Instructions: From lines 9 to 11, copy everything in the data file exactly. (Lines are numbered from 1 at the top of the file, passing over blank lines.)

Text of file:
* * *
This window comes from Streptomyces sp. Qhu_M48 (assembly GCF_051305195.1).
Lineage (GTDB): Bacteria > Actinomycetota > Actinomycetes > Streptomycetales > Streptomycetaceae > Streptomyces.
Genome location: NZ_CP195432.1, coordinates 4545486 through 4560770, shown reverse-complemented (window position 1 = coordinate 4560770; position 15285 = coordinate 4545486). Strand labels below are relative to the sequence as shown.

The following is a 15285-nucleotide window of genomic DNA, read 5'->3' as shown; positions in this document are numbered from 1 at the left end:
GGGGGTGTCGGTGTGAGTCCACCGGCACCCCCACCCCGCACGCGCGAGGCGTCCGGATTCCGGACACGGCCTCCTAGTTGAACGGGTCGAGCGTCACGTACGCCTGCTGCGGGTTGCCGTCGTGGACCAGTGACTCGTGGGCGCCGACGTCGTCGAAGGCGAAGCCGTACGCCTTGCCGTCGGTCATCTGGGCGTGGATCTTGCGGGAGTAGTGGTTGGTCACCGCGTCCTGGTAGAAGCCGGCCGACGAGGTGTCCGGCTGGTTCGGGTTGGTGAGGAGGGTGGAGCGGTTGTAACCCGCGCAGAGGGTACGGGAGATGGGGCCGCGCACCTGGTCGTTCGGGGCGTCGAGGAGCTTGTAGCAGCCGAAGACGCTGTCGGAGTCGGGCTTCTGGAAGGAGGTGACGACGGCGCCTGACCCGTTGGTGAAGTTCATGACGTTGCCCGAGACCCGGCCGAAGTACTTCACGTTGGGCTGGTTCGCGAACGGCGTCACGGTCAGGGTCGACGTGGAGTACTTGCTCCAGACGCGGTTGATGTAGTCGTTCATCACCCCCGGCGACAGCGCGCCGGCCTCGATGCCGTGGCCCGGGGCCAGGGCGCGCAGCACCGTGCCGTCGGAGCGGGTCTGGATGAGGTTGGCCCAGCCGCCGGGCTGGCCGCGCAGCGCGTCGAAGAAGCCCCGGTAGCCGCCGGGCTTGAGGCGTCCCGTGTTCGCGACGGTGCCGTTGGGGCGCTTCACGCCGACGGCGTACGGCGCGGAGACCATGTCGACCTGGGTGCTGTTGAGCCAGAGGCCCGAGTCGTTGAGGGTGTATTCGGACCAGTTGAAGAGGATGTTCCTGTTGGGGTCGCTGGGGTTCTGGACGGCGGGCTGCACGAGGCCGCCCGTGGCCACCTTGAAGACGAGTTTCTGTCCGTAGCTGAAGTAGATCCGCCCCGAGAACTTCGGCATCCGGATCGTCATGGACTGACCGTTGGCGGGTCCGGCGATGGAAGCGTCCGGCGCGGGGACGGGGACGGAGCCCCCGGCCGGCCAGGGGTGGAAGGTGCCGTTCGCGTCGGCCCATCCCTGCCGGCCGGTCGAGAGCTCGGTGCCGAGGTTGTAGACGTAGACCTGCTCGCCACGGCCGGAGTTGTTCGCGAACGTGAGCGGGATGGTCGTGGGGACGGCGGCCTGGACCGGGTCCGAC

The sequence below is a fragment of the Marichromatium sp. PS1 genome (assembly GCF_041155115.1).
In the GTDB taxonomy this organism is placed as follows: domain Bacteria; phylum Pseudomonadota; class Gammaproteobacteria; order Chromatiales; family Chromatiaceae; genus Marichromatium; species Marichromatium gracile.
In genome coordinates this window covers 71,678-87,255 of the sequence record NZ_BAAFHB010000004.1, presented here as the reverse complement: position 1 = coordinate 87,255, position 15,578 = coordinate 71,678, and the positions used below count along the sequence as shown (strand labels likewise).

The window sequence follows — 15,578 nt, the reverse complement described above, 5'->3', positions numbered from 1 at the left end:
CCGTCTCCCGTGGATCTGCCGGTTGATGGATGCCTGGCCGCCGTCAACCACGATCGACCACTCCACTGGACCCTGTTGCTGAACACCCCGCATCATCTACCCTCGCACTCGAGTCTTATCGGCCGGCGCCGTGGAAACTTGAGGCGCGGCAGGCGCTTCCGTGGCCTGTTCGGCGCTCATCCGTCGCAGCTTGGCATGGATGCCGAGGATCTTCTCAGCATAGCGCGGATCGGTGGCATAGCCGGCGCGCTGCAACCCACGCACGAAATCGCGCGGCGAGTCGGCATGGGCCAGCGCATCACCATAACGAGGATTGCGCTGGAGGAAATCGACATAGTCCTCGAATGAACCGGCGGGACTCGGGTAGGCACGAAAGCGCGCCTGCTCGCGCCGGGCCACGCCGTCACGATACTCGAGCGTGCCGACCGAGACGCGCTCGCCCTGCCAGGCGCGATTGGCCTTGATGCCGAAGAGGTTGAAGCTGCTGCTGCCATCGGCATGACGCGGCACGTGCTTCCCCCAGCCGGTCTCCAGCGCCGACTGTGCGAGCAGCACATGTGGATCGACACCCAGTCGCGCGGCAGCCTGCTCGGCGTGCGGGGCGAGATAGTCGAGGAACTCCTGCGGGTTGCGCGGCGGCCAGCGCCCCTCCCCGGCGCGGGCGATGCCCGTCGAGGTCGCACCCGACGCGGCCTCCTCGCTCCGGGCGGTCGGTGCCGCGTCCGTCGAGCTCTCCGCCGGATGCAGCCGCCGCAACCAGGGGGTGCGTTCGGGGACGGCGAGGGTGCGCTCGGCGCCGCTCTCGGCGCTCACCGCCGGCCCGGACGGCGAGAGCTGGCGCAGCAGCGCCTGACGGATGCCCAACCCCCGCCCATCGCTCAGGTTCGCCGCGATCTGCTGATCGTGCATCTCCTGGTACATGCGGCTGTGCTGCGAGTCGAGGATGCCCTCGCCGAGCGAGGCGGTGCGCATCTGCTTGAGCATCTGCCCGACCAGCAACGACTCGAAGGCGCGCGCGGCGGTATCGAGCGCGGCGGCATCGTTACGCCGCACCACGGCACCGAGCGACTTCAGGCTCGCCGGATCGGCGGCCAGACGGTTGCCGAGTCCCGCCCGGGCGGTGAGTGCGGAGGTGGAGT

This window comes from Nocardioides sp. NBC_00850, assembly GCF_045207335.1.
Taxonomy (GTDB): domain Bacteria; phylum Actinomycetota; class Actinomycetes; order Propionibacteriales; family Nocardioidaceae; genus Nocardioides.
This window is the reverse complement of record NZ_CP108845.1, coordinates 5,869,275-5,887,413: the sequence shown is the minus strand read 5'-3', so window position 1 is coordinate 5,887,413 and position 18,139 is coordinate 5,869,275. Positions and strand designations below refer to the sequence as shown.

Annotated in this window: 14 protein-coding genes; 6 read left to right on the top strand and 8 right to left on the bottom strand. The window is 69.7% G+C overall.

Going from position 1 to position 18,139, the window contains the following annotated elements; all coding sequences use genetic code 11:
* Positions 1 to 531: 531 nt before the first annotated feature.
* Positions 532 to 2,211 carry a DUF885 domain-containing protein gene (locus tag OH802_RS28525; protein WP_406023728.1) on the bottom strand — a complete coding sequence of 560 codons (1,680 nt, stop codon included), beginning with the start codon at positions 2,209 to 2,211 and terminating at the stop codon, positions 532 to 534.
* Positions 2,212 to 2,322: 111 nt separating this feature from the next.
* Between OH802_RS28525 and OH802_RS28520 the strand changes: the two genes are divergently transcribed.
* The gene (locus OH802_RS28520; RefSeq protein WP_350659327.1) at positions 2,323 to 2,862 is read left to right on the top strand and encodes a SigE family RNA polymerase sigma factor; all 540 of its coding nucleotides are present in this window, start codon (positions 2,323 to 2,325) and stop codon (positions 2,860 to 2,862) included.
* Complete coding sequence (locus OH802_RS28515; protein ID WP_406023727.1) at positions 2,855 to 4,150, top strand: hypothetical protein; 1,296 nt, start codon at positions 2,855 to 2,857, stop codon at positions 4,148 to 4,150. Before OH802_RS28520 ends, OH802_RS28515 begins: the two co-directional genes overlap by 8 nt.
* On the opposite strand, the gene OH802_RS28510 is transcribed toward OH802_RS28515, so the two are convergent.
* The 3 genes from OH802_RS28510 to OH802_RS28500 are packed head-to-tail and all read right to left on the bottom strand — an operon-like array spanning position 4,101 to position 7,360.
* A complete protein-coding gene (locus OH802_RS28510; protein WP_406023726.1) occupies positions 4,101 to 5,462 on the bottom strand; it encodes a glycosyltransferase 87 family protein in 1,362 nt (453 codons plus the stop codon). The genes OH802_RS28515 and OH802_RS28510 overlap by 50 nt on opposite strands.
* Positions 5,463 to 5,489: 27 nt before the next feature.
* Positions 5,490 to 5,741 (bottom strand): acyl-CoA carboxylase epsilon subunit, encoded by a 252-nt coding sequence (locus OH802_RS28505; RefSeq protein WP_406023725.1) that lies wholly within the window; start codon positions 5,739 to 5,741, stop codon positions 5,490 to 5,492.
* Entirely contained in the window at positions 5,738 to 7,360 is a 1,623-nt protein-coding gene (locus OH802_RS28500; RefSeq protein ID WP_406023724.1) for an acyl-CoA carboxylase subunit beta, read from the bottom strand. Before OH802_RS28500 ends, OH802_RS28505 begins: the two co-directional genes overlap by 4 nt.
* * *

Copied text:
The window sequence follows — 15,578 nt, the reverse complement described above, 5'->3', positions numbered from 1 at the left end:
CCGTCTCCCGTGGATCTGCCGGTTGATGGATGCCTGGCCGCCGTCAACCACGATCGACCACTCCACTGGACCCTGTTGCTGAACACCCCGCATCATCTACCCTCGCACTCGAGTCTTATCGGCCGGCGCCGTGGAAACTTGAGGCGCGGCAGGCGCTTCCGTGGCCTGTTCGGCGCTCATCCGTCGCAGCTTGGCATGGATGCCGAGGATCTTCTCAGCATAGCGCGGATCGGTGGCATAGCCGGCGCGCTGCAACCCACGCACGAAATCGCGCGGCGAGTCGGCATGGGCCAGCGCATCACCATAACGAGGATTGCGCTGGAGGAAATCGACATAGTCCTCGAATGAACCGGCGGGACTCGGGTAGGCACGAAAGCGCGCCTGCTCGCGCCGGGCCACGCCGTCACGATACTCGAGCGTGCCGACCGAGACGCGCTCGCCCTGCCAGGCGCGATTGGCCTTGATGCCGAAGAGGTTGAAGCTGCTGCTGCCATCGGCATGACGCGGCACGTGCTTCCCCCAGCCGGTCTCCAGCGCCGACTGTGCGAGCAGCACATGTGGATCGACACCCAGTCGCGCGGCAGCCTGCTCGGCGTGCGGGGCGAGATAGTCGAGGAACTCCTGCGGGTTGCGCGGCGGCCAGCGCCCCTCCCCGGCGCGGGCGATGCCCGTCGAGGTCGCACCCGACGCGGCCTCCTCGCTCCGGGCGGTCGGTGCCGCGTCCGTCGAGCTCTCCGCCGGATGCAGCCGCCGCAACCAGGGGGTGCGTTCGGGGACGGCGAGGGTGCGCTCGGCGCCGCTCTCGGCGCTCACCGCCGGCCCGGACGGCGAGAGCTGGCGCAGCAGCGCCTGACGGATGCCCAACCCCCGCCCATCGCTCAGGTTCGCCGCGATCTGCTGATCGTGCATCTCCTGGTACATGCGGCTGTGCTGCGAGTCGAGGATGCCCTCGCCGAGCGAGGCGGTGCGCATCTGCTTGAGCATCTGCCCGACCAGCAACGACTCGAAGGCGCGCGCGGCGGTATCGAGCGCGGCGGCATCGTTACGCCGCACCACGGCACCGAGCGACTTCAGGCTCGCCGGATCGGCGGCCAGACGGTTGCCGAGTCCCGCCCGGGCGGTGAGTGCGGAGGTGGAGT

This window comes from Nocardioides sp. NBC_00850, assembly GCF_045207335.1.